Senator Greenwood - What sort of offences?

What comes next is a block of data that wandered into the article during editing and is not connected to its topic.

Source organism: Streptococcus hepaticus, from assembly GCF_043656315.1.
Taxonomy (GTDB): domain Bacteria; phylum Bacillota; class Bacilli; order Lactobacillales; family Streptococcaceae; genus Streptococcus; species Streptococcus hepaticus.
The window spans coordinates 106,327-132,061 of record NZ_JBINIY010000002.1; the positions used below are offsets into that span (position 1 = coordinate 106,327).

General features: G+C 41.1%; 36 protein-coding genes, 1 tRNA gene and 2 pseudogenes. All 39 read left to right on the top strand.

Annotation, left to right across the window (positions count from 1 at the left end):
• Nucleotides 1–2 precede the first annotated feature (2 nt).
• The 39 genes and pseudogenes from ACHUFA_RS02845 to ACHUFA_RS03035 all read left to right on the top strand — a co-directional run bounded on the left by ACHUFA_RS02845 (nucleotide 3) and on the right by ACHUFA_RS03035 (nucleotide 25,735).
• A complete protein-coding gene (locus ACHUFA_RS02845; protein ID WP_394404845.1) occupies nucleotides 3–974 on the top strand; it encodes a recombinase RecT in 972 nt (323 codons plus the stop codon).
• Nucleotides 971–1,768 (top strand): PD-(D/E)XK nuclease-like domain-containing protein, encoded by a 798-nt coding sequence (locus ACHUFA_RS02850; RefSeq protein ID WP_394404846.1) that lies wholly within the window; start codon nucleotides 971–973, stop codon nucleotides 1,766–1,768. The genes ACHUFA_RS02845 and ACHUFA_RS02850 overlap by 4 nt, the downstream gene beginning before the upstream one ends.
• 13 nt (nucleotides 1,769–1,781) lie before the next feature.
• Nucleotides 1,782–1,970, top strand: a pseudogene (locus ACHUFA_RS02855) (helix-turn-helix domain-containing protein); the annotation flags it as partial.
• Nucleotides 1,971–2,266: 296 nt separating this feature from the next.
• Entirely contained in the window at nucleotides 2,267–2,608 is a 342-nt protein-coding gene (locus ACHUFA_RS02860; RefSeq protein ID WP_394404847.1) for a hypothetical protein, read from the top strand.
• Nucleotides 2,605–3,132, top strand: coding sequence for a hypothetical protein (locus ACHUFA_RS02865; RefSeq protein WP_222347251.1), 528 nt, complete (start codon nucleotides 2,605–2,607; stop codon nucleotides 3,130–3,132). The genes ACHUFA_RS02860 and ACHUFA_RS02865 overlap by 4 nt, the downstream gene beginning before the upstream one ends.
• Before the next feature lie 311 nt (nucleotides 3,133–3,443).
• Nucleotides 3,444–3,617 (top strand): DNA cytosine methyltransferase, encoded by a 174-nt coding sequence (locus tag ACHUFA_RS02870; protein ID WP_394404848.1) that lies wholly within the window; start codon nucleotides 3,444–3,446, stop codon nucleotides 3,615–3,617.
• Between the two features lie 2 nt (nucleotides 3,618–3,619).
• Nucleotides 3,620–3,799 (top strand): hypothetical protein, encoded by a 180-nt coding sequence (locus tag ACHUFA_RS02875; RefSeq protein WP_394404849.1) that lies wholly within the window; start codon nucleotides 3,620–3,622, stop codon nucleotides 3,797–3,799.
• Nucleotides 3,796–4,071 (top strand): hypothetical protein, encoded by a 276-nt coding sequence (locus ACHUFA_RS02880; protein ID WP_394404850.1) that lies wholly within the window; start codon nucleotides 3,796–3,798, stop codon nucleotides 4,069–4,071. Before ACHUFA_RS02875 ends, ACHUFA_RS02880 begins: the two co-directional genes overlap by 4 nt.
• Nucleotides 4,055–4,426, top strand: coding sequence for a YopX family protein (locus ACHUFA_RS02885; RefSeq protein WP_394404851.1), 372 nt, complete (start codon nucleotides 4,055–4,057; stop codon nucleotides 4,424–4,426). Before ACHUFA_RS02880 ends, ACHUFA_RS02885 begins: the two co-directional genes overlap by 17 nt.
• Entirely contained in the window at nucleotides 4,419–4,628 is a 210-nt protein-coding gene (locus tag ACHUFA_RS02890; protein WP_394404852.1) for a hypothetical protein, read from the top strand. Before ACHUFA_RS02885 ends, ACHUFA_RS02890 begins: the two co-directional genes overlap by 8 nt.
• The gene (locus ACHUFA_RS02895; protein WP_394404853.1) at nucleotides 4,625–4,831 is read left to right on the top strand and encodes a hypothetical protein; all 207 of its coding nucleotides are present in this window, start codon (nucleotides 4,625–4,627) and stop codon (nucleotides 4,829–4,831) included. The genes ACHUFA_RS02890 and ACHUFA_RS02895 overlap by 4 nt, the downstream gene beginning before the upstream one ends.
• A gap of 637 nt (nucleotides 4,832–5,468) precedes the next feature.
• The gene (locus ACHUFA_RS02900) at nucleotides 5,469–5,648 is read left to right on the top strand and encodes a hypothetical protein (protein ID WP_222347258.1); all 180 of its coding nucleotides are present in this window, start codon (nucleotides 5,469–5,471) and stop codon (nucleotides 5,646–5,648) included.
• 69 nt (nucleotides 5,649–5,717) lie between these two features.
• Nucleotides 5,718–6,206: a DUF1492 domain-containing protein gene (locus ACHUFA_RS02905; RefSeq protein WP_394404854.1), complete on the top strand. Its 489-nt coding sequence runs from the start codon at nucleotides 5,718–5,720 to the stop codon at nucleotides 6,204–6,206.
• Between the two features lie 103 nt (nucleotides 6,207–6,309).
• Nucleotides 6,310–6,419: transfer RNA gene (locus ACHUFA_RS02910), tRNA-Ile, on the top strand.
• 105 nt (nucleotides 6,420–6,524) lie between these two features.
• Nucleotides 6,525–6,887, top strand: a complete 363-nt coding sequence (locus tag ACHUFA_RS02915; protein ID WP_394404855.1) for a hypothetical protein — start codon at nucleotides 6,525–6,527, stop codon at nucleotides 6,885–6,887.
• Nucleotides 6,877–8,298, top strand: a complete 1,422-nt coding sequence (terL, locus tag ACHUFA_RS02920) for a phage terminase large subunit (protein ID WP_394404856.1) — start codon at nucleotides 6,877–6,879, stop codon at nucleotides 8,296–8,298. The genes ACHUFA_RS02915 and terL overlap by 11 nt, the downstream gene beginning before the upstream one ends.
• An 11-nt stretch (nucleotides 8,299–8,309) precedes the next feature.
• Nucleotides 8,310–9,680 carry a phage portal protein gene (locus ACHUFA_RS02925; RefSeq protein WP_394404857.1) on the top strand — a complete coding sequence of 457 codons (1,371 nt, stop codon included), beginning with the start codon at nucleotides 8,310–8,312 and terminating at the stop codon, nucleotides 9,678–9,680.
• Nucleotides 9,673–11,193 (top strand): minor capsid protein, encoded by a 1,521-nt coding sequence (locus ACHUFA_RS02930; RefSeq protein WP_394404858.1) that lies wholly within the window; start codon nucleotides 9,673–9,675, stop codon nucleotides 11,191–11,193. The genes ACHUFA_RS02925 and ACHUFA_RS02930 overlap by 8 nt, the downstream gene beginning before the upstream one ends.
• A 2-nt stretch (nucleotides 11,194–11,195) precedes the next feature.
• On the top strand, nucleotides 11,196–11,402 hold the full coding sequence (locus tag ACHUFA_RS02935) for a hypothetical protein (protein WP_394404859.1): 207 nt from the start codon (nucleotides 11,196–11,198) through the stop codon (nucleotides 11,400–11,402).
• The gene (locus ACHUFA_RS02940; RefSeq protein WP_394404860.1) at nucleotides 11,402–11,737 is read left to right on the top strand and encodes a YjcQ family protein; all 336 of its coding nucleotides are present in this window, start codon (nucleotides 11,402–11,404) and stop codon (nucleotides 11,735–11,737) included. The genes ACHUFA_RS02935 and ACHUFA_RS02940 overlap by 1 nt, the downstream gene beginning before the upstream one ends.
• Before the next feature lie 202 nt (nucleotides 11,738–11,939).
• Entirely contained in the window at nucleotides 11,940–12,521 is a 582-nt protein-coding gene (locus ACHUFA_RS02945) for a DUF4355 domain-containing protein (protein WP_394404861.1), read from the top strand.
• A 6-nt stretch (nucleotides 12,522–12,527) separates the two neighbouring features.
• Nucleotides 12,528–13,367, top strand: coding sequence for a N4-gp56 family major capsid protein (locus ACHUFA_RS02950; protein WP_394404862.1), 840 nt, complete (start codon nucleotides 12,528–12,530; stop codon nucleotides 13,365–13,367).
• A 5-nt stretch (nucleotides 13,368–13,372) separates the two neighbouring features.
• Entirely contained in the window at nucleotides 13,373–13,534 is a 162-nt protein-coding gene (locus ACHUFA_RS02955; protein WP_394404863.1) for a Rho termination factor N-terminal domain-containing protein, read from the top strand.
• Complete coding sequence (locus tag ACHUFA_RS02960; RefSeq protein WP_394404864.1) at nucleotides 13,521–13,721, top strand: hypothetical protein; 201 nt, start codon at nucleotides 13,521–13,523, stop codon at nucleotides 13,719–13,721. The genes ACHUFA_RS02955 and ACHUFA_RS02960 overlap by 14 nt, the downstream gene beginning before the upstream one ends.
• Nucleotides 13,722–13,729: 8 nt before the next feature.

Senator MURPHY - I have given as one example the strike or lock-out provisions. As a matter of fact, many years ago I was involved in a case in which there was an exhaustive examination of the law and it was determined that the proper onus of proof to be applied was the civil onus. But, of course, the tribunal would need a good deal of satisfaction before proceeding to conviction in a case where a grave breach had been alleged. Nevertheless, it is a civil offence. The Opposition is seeking by this amendment to turn this group of civil offences under this area of the trade practices legislation into criminal offences. The Opposition may find that those people whom it thinks it is helping will not be at all happy when they realise the significance of what it is seeking to do. As the Opposition knows, we have ameliorated a lot of these sorts of things. But having passed a number of provisions the Opposition is now seeking virtually to turn civil offences into criminal offences. It is seeking to introduce into a civil case the onus of proving a matter beyond a reasonable doubt. As the Opposition is aware, the onus of establishing something beyond a reasonable doubt does not apply in civil offences. Senator Greenwood instanced a High Court case, but that is quite distinguishable. I am well aware of that case; it dealt with a civil claim for damages. Under this legislation we are dealing with a civil offence which carries a monetary penalty. The Opposition is seeking to turn a civil offence which carries a monetary penalty into a criminal offence. I suggest with all respect that there is plenty of protection available on a proper judicial approach, that is, a legal approach. This is spelt out in cases such as Briginshaw and later cases. Where a grave offence has been alleged the tribunal would want to be very clearly satisfied. I suggest, with respect, that that has been very carefully considered- and regard has been had for the clear distinction between the criminal offence in the consumer protection area and the civil offences which are under the trade practices heading. I think the Opposition is not achieving very much because where there is a grave breach alleged, the tribunal would want to be satisfied according to those standards which have been laid down taking into account the gravity of the matter. What the Opposition is doing is introducing this criminal element into an area where the Government are concerned to keep it out.